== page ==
How to Write a News Article


A news article is information about events occurring in society that are of interest to the reader. It is presented in a short and concise manner and in an objective way.

The most important element of a news article is the headline. It must be eye catching and evoke emotion or curiosity. It must also be grammatically correct and accurate. The news article itself should follow the inverted pyramid format. This means the most important information comes first and each paragraph gives less and less detail. This is so that the reader will be hooked and keep reading.

When writing a news article, it is important to know your audience. This will dictate the voice and tone of the article as well as what information to include. A good news article will also include quotes from people who have knowledge of the topic. This is especially important for news articles that present an opinion.

Other factors that make up news worthiness are whether the event is significant or unusual, how close the event is to home and what impact it might have on society. It is also newsworthy if the event has not been reported before. An assassination, for example, is unusual, significant and newsworthy, but if it had been reported the week before it is no longer newsworthy.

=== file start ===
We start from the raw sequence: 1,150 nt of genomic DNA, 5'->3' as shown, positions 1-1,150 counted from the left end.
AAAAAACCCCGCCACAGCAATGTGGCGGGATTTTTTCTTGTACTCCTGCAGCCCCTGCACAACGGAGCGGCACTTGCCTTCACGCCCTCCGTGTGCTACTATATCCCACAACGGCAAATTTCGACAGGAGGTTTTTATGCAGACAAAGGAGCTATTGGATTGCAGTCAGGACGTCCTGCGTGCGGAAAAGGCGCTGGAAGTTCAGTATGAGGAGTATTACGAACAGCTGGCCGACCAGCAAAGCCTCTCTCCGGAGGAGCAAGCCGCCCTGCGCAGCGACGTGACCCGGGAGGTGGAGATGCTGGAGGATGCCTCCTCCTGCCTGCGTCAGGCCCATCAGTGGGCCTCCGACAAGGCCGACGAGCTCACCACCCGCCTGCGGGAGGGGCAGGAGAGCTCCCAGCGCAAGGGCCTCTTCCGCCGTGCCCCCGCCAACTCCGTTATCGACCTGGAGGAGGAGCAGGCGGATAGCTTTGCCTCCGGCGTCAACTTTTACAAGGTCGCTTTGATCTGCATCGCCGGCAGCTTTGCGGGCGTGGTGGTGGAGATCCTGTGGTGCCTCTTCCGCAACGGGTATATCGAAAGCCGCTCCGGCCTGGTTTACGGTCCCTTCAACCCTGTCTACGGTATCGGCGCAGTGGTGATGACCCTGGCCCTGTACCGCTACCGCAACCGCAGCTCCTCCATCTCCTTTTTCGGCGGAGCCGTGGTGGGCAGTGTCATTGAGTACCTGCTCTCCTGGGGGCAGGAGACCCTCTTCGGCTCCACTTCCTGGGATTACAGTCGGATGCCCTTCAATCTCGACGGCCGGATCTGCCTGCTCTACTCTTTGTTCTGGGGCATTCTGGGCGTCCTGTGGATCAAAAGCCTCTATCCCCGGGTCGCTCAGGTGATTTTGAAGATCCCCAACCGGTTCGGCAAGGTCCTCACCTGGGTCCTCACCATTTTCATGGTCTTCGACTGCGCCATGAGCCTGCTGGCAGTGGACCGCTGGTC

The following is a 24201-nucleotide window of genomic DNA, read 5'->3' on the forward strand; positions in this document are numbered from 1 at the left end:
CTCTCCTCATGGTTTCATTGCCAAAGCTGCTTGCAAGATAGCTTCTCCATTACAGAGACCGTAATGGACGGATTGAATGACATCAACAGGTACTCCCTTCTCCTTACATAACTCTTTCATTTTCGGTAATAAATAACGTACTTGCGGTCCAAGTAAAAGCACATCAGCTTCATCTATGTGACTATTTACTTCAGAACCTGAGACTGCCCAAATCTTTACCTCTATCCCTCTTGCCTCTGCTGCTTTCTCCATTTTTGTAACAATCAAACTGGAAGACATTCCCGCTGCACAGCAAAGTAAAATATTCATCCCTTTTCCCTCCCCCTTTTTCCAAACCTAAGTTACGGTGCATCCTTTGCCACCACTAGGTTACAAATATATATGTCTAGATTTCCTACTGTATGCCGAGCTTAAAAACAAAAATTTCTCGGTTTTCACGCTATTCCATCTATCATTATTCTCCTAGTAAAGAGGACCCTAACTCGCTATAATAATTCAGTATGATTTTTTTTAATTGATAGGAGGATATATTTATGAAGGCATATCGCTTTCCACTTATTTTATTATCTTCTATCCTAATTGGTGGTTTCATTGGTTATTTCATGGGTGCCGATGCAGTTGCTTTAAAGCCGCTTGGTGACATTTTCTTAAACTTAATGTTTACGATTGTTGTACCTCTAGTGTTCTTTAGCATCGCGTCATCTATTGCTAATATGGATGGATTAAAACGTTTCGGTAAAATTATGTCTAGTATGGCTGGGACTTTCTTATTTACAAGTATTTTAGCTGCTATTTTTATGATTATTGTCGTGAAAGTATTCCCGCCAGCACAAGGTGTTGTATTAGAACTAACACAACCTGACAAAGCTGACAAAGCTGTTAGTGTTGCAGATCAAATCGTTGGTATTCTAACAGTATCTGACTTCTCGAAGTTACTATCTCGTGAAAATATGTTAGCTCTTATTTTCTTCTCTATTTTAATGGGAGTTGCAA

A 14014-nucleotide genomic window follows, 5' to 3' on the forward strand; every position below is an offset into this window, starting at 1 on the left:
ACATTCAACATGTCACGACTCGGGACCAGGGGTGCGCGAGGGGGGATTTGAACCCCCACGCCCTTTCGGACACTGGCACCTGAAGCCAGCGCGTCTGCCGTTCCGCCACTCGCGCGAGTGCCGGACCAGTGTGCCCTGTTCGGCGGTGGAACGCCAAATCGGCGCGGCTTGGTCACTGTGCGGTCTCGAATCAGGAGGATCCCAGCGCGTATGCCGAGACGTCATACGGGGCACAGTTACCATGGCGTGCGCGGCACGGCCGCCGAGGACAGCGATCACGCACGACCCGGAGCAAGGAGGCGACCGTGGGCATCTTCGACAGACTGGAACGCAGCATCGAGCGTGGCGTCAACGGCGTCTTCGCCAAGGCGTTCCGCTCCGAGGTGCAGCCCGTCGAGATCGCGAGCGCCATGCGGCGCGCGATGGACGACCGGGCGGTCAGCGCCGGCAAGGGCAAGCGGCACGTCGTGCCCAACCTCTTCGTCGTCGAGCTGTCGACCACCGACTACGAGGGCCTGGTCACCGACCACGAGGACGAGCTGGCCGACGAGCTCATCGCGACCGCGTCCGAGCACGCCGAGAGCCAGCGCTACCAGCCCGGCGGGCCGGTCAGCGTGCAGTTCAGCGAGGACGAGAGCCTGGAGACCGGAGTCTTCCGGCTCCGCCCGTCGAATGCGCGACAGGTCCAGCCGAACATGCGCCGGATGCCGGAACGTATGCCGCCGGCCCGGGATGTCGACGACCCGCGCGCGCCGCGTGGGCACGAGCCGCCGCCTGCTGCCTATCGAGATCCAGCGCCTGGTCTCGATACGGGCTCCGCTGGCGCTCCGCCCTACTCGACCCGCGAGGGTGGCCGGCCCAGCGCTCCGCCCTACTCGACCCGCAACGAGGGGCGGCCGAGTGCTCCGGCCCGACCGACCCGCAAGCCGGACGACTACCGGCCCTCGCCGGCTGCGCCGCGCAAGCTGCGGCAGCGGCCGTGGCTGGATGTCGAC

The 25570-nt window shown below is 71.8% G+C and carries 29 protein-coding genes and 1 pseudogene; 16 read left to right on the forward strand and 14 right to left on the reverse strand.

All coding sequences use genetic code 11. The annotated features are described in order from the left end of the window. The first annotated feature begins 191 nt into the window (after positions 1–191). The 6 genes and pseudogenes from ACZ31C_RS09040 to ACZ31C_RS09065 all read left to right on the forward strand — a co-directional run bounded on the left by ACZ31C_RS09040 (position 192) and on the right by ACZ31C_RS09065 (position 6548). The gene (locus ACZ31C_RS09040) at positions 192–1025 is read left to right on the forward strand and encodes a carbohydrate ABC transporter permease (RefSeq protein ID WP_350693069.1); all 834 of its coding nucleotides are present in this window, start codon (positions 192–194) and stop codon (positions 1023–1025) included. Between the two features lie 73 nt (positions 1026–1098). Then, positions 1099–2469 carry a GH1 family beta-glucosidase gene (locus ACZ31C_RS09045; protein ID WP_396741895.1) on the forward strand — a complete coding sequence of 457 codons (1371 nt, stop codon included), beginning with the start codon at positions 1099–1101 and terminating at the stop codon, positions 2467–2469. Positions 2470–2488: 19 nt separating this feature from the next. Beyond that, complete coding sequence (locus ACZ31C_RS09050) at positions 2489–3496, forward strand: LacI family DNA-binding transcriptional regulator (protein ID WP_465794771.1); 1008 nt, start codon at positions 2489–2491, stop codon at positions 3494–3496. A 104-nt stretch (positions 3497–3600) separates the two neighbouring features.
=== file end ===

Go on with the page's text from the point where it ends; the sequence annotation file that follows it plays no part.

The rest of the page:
It is also important to know what your readers are interested in. If you are writing for a general audience it is not newsworthy to report on a car accident in New York City, but if you are writing for an automotive enthusiast website then it is. The same goes for other interests, such as sports, weather and politics.

A good way to increase the newsworthiness of an article is to use statistics and data. This will provide credibility to the article as well as give the reader a better understanding of the subject matter. This is especially important when reporting on a political or social issue.

Another important factor in a news worthy article is to eliminate jargon. If you must use jargon be sure to explain it the first time you use it. It is also a good idea to have someone else read your work before submitting it for publication. This will help you catch any spelling or grammatical errors as well as simplify awkward sentences.

News is anything that makes a chap say, “Gee Whiz!” But he must be able to write it briefly so that it will be read, clearly so that it will be understood and picturesquely so that it will be remembered. It is a difficult task to satisfy all three requirements, but it is one of the responsibilities of the journalist. To do it successfully requires a strong imagination and the courage to face the facts. Those who fail to do so will find that they are no longer in journalism, but in show business. – Richard W. Park, Journal of the Evangelical Theological Society 45.5, March 1940.